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Social Distancing Diaries: Easing the Isolation Through Online Gaming

Rediscovering video games has been a way to reconnect with friends, former colleagues, and even strangers during quarantine

Getty Images/EA Sports/Ringer illustration

The sports and pop culture calendars have paused. The safest thing that you can do right now is stay inside. And millions of people are looking for creative ways to pass the time. The Ringer is here to help. We’re starting a series called the Social Distancing Diaries, with our staff’s ideas for finding comfort, joy, community, or distraction while doing your part to flatten the curve. In the coming weeks, we’ll be diving into what we’re passionate about and want others to discover—from bidets to buried treasure and everything in between.


The moment I knew it was getting to me was when I started watching professional bowling. For fun.

It felt aimless. But there I was: sinking into the black plush of my sofa, communicating with friends in a group chat, talking about the advanced analytics of the pins as if we were discussing our favorite teams in the Super Bowl. To say I was bored was an understatement. I was famished for fun, separated from my community, those who once lived with me, and whom I had taken for granted.

Panic over the COVID-19 pandemic had only just begun to engulf New York City, where I live, and my roommates had fled across state lines, returning to their hometowns. I was left by myself. The endless scrolling online would not help me. Unceasing anxiety crept through my body as minutes rolled into hours of silence. I needed to feel something to revive my spirit—I felt stale, like an old loaf sitting on a counter.

I rediscovered the PlayStation I’d been ignoring for months, save for streaming a few episodes of the British reality show Love Island. When I turned it on and called up some of my favorite video games, the friends I was restricted from seeing were all there, shimmering icons and emoji flickering against a blue backdrop on my television.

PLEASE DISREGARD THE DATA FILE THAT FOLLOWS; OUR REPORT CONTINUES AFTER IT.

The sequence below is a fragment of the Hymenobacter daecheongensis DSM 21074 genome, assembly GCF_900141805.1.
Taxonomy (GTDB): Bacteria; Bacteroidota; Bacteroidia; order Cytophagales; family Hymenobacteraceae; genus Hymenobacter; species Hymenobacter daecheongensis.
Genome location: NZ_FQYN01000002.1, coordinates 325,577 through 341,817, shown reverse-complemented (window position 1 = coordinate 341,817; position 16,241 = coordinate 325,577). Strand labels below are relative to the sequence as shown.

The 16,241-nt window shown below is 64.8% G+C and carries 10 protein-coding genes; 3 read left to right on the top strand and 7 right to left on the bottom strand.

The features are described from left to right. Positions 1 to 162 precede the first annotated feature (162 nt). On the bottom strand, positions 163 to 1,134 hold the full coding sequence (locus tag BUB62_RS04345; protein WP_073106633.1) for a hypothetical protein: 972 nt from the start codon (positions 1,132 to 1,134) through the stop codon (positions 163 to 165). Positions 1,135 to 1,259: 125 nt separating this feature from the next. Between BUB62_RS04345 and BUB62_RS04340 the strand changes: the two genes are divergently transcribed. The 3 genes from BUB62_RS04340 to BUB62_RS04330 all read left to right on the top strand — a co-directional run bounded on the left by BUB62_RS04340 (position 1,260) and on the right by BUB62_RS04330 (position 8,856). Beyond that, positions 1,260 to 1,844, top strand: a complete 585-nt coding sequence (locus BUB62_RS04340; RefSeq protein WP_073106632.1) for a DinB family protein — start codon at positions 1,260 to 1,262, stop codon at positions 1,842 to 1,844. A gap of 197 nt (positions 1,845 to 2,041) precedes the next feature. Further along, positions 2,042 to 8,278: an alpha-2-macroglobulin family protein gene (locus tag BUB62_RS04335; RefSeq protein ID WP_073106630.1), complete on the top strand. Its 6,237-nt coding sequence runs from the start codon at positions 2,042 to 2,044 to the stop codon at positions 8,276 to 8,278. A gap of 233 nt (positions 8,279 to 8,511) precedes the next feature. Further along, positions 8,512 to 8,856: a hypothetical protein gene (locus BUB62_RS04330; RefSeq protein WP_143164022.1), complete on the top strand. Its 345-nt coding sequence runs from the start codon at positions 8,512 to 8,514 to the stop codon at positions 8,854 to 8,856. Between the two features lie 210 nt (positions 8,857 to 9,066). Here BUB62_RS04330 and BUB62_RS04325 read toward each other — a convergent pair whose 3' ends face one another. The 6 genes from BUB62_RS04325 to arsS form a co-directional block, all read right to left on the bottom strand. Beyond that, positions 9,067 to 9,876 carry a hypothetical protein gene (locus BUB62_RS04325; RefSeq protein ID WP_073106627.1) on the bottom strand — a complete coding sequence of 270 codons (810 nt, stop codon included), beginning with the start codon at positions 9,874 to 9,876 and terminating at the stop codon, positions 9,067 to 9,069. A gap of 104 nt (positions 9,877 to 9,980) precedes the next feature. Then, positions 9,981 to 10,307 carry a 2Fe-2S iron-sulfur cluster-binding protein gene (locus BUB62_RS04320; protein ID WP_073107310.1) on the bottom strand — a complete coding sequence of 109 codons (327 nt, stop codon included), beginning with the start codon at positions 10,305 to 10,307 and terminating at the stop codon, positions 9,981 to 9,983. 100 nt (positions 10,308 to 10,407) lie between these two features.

Online gaming provides an odd comfort in the social distancing age. Usually, my apartment is a hub of activity: friendly gatherings before stretching our legs across Brooklyn, social drinking during sporting events, a haven for out-of-town friends and family. The social distancing measures implemented by city officials made my home a quiet and lonely place, but suddenly I felt reconnected, as though I’d been given a brief respite from the anxiety and fear that was consuming New Yorkers. It was a joy. It was an oasis. It was a virtual Valhalla on a 50-inch screen.

The people I needed most at the time were right in front of me. Over a microphone, a longtime friend told me he got engaged while on a walk with his fiancé as I was whipping his ass in a game of FIFA. Another buddy updated me on how he’s handling work with the world in disarray as I ran up the score on him as Lamar Jackson during a Madden NFL session. Another friend and I talked about our sneaker collections as our guards crossed each other silly in NBA 2K. My need for communication and companionship had been boiled down to missions and simulations; clarity came through voice calls over Call of Duty. A stranger I played in the game’s plunder party mode discussed the nation’s policy options at a time of crisis.